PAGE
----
Following Rise of the Planet Of the Apes released in 2011, Dawn of the Planet of the Apes takes us on a much darker and deeper – both emotionally and geographically – journey. Taking place 10 years after the first film, Dawn of the Planet of the Apes starts with a brief recap of the events of the first movie, during which the simian flu virus killed half of the population of the Earth. Then we’re taken to the Ape settlement, built in the forest not far from San Francisco. The colony that exists under the leadership of Caesar (Andy Serkis) believes that the humans are extinct after years of not coming across a single man. Imagine their surprise when a group of explorers come knocking on their door, almost literary and, well, quite unwillingly.
While the apes were busy building their huts and teaching English to their young ones, the humans that managed to survive the flu due to being immune to the virus, made themselves comfortable – insert sarcasm here – in the ruins of the city, slowly but steadily consumed by surrounding it wilderness. Their only hope for making it through the following years if finding a new – or old – source of power, namely the hydroelectric dam, hidden in the woods within the apes’ territory.
While both Malcolm (Jason Clarke) and Caesar are trying to be civilized – ha! – about the issue and built some form of peace, other humans and apes are not sold on their idea, each species viewing the other as a deadly enemy that needs to be eliminated for good. Speak of the entire continent – mostly uninhabited by this point – not being big enough.
The events take a dramatic turn when Koba (Toby Kebbell), who only remembers the worst about people after being a lab rat… sorry, ape for years, betrays Caesar almost killing him, and starts an open war against human race. The situation wouldn’t escalate quite as much if Dreyfus (Gary Oldman), who we know from the first movie, wasn’t feeling the exact same way about apes.
A long and visually impressive battle later, both Koba and Dreyfus are dead but the military reinforcements are coming to help resolve the conflict. Telling Malcolm to hide and save his family, Caesar regains his position as the leader of the ape tribe as they wait for the battle to come… obviously promising the audience the third film in the foreseeable future.
Directed by Matt Reeves, Dawn of the Planet of the Apes is an obvious step up from its predecessor, both in terms of visual effects and the thematic statement of the film. It is much darker and a lot more hopeless, depicting the future in which the only outcome is ‘either us, or them!’, and frankly, I’d bet on the apes. As it was noted in the film, they’re a lot more adjusted to living in the world that doesn’t require electricity or technology for survival, and if their intelligence keeps evolving, they’d sure as hell find an effective way to get rid of the human race once and for all. Now that’s a bright future to look forward to!
All the kudos, of course, go to Andy Serkis for his performance as Caesar. He basically outdone anything anyone ever did before him. Granted, the entire film relies heavily on the motion capture technology, which has advanced significantly since the release of the first feature. It’s safe to say that this alone makes Dawn of the Planet of the Apes the most visually impressive and technologically outstanding film of 2014 by far since no other project has ever done anything quite as grand.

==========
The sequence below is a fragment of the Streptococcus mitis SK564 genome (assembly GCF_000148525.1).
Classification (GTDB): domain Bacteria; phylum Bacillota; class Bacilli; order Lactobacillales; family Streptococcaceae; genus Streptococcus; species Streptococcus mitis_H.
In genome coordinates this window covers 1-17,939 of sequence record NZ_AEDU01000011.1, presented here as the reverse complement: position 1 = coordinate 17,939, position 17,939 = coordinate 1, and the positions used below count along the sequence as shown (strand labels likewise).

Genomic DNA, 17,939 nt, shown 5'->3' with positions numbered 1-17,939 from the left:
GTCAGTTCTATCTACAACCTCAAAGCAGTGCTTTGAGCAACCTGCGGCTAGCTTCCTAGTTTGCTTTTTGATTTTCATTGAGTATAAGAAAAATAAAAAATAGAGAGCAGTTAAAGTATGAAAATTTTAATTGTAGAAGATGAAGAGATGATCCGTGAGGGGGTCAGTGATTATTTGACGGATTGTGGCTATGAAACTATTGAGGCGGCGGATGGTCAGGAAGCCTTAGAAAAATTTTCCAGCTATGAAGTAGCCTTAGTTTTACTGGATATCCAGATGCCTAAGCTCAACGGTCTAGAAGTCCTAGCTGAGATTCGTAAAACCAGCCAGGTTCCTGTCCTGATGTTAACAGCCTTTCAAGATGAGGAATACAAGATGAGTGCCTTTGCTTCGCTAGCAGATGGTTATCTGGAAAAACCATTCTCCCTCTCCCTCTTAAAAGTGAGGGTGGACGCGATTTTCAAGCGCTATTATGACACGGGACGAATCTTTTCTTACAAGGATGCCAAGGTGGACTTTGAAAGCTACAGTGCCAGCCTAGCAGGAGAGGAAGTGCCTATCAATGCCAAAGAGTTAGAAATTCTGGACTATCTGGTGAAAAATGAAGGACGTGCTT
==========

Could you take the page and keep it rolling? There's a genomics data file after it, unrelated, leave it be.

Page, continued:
It is sad, however, that technological advancements are not enough to make the film as good as it could have been. What was lacking in Dawn of the Planet of the Apes was almost complete lack of character growth. The good guys remained good from the beginning till the end, and so did the bad ones. Malcolm starts off as a peace-maker and, all complications aside, this is the role he keeps playing throughout the entire film. Caesar has some doubts in the beginning but, all in all, he comes round quite fast and stays true to his views. The rest of human crew is ‘just there’ for the most part.
The only leap, I would say, belongs to Koba since he appeared to be loyal to Caesar but his hatred for humans overweighed years of friendship and companionship, understandably. His betrayal wasn’t particularly surprising, even though I can’t see that I saw it coming. The human antagonist Dreyfus also didn’t make any character progress, arc-wise. He did become more of a dick by the end than he was initially but it was to be expected. Other than that… I guess they could have done more with that they had if they made Caesar more antagonistic in the beginning, making his relationship with Malcolm more complicated. But they didn’t. Which is a shame.
Another thing that should’ve been thought through better is a great deal of subtitles. Everyone who saw the trailer expected and anticipated to see talking apes, so it was all cool. Unbelievable – hopefully! – but cool. What wasn’t cool was waiting for 30 minutes to make them start talking. Personally, I’m not a bit fan of subtitles but I don’t find them too irksome either. It is, however, a good tone, I guess, to consider the fact that the audience might not find it easy to read something from the screen. Even something as simple as an unfortunate seat in the auditorium could have made it uncomfortable. Don’t even get me started on the viewers with vision issues. In case of Dawn of the Planet of the Apes, subtitles seemed to be too extensive and should have, in my opinion, been cut sooner.
*The horses?! OMG can they please not do it again?
The film was engaging and they definitely get points for twists and dynamic pace. The jungles had a very Jurassic Park vibe, and boy, were those apes real-looking! It don’t, however, leave any lasting impression and I think I forgot about it the moment the credits started rolling. Hopefully, whoever is making the next film will find the right balance between SFX/VFX and the character progression to make it less flat.